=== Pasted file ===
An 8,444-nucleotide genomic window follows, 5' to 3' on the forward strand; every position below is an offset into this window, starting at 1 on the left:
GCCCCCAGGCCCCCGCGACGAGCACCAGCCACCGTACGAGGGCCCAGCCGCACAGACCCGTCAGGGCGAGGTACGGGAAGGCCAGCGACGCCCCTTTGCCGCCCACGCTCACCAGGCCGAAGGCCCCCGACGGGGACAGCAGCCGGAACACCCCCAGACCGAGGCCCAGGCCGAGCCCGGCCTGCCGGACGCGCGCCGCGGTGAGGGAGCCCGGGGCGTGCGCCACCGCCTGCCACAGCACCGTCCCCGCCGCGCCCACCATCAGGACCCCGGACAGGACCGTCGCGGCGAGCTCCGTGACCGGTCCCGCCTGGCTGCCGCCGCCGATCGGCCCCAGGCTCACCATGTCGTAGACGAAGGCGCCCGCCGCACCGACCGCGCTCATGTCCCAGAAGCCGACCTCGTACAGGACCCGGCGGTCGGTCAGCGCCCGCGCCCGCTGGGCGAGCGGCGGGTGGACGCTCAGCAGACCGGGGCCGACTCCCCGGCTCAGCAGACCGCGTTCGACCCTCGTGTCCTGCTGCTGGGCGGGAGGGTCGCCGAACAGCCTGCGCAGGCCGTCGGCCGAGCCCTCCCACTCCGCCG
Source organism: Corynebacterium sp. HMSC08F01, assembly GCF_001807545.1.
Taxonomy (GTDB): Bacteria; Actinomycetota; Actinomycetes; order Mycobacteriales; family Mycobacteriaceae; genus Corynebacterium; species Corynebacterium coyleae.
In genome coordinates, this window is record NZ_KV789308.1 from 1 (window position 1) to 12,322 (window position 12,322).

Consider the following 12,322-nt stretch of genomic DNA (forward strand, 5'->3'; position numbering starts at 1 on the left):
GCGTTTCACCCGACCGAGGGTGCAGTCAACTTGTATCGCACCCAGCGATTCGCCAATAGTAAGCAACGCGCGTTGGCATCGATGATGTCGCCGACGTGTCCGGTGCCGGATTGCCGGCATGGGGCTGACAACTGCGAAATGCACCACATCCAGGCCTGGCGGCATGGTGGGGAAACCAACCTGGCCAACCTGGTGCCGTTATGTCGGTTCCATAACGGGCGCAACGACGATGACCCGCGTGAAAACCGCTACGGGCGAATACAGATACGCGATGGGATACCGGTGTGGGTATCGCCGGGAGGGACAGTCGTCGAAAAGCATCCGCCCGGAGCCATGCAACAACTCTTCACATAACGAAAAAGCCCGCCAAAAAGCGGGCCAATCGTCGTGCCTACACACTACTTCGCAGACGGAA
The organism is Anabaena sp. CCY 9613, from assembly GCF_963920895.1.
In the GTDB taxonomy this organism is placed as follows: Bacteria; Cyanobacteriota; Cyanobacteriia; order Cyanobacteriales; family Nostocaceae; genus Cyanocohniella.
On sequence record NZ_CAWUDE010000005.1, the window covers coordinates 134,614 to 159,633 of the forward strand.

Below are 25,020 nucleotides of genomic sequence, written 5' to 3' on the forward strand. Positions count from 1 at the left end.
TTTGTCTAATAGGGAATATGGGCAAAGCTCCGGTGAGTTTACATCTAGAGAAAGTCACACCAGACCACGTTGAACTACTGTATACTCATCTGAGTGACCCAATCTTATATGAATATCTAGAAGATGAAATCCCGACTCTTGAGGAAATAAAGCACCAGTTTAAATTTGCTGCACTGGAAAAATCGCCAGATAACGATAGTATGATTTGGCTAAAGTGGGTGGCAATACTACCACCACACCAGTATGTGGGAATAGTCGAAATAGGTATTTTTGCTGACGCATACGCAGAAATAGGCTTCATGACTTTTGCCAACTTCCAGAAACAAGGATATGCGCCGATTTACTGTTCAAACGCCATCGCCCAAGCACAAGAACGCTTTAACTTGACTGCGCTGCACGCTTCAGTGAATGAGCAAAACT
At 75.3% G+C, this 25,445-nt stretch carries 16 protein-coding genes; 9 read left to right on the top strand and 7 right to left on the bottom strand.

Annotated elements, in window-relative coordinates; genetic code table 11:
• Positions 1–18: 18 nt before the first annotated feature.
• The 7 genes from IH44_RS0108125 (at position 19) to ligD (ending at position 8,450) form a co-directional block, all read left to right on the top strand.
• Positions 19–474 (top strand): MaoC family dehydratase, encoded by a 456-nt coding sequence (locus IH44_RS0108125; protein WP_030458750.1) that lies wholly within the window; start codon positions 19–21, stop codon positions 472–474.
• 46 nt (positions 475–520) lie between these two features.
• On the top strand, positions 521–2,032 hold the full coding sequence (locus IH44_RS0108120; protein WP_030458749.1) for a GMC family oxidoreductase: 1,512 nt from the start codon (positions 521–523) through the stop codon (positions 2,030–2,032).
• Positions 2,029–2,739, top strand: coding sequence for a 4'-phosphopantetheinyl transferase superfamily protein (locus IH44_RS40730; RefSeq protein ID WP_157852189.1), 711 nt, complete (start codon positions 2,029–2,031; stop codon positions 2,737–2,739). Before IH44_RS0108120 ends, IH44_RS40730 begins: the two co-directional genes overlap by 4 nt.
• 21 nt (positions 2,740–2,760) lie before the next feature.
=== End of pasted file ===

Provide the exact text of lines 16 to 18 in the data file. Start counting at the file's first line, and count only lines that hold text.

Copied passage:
• The 7 genes from IH44_RS0108125 (at position 19) to ligD (ending at position 8,450) form a co-directional block, all read left to right on the top strand.
• Positions 19–474 (top strand): MaoC family dehydratase, encoded by a 456-nt coding sequence (locus IH44_RS0108125; protein WP_030458750.1) that lies wholly within the window; start codon positions 19–21, stop codon positions 472–474.
• 46 nt (positions 475–520) lie between these two features.